Why nonfinancial reporting should include enhanced circularity aspects

As this model of business grows more prevalent, our study reveals trends in sustainability reports and communications across industries.

In brief

  • Circular strategies to reduce and effectively use resources differ across industries and companies, but the principles are broadly adaptable.
  • Frameworks exist for reporting on circular-related metrics, but these are not being sufficiently leveraged to consistently track progress, our study finds.

Amid pressure from investors, regulators, consumers and customers over damage to our environment, manufacturing companies today can use their materials more efficiently and minimize waste through the circular economy — a reimagining of the traditional linear models in favor of greater reuse and second lives for products. But how do different sectors demonstrate transparency over such sustainability practices and the impact of their products and services, and what steps should they take to get started?

Circular economy (CE) approaches can include transitioning to sustainable materials, pursuing business models such as product-as-a-service and integrating post-consumer recycled content. In addition to environmental benefits, shifting to circular and closed-loop models could increase profitability and shield companies from price fluctuations and material shortages. Manufacturing firms in Europe, for example, spend on average 40% on materials, according to the European Commission, creating an incentive for smarter approaches.

To maintain their competitive advantage and meet stakeholder demands, organizations will need to improve transparency over their sustainability practices and the impact of their products and services. An EY team scrutinized the current state of reporting on circularity to see what companies are doing today — described in greater detail in our full report — and suggest how organizations prepare for this change.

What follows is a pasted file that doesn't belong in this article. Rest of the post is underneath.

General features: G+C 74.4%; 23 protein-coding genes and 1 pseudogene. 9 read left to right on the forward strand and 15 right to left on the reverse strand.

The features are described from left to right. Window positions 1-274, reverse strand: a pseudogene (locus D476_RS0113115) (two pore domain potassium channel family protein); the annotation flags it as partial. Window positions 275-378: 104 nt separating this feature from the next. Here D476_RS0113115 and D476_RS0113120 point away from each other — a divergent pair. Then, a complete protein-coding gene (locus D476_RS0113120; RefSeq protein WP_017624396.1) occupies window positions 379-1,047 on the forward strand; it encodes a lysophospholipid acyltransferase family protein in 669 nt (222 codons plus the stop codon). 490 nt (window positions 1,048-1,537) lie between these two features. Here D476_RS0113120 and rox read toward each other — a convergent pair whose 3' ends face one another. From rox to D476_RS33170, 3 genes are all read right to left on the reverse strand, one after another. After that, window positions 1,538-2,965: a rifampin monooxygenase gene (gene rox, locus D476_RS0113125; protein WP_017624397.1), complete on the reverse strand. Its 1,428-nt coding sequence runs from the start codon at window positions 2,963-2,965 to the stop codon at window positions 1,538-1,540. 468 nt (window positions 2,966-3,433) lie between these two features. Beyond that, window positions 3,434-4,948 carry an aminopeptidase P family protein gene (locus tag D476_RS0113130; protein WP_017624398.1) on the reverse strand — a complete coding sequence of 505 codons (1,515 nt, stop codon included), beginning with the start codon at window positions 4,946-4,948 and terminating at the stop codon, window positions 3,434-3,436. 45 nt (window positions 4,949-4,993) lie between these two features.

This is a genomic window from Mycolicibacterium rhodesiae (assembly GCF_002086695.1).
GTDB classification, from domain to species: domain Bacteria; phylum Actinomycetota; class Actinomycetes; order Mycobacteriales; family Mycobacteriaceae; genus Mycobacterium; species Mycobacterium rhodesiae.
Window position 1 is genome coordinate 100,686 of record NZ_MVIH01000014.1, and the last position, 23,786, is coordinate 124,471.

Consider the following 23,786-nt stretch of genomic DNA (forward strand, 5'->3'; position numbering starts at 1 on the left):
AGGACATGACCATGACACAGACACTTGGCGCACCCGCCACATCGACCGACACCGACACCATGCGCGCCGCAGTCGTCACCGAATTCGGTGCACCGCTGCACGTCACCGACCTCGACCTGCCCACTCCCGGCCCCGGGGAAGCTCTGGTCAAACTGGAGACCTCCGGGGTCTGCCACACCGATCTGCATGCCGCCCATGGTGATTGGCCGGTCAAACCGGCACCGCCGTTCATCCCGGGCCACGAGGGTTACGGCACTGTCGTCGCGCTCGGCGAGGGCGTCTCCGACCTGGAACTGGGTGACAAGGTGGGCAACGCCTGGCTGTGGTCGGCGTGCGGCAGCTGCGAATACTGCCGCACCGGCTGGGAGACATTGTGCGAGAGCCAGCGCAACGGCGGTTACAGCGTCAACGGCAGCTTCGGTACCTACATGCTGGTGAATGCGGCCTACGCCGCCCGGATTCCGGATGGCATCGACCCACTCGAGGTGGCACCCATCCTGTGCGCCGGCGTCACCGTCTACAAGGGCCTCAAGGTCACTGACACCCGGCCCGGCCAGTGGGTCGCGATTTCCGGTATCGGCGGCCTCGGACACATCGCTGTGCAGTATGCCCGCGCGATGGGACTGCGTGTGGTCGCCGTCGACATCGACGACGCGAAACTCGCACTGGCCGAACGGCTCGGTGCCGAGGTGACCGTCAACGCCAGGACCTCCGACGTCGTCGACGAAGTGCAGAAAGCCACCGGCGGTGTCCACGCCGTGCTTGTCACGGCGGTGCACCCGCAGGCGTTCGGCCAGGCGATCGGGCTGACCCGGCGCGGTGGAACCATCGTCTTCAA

When looking across sectors, two popular frameworks for reporting on environmental and circularity metrics stand out, with many of the organizations we examined using both concurrently:

  1. The Global Reporting Initiative (GRI): These standards are the world’s most widely used for sustainability reporting, designed for a broad stakeholder audience.
  2. Sustainability Accounting Standards Board (SASB): These standards facilitate the disclosure of ESG information for investors and other rating agencies, enabling informed decision-making in capital markets.

Other frameworks that companies use to report on circularity include the Stakeholder Capitalism metrics and the Natural Capital protocol. Circular Transition Indicators and Circulytics are also used to measure circularity for internal purposes (e.g., hotspot analysis).

As companies seek to minimize their environmental impact, circular strategies offer a pathway toward reducing and effectively utilizing resources. Circular strategies differ across industries and companies, but the principles are adaptable to a broad spectrum of industries. Some industries are leading the way in their communication on the implementation of circular strategies and business models. Here are some examples.

  • Packaging. The packaging industry is expected to be be an important factor in the overall transition toward a circular economy, as its products are used heavily and tend to be single use. The industry is taking active measures to design waste out of packaging by investing in materials that are recycled, renewable, recyclable, or compostable. The industry is also seeking to tackle plastic pollution and the impact of single-use products by researching bio-based alternatives or reusable packaging, for example. For companies with paper-based and pulp products, investing in sustainable forestry was a key priority to conserve ecosystems while maintaining a sustainable supply of raw materials. 
  • Chemicals. This industry is playing a pivotal role in the circular transition by investing in new product technology, value chain partnerships, circular business models, waste management infrastructure and other partnerships. While the industry is at the vanguard of circularity, this is not fully reflected in the extent to which they report on their strategies, initiatives, and targets. Some organizations explicitly place their circularity programs at the forefront of their strategy and communicate on a range of initiatives, including new materials, advances in chemical recycling and new business models (such as chemical leasing).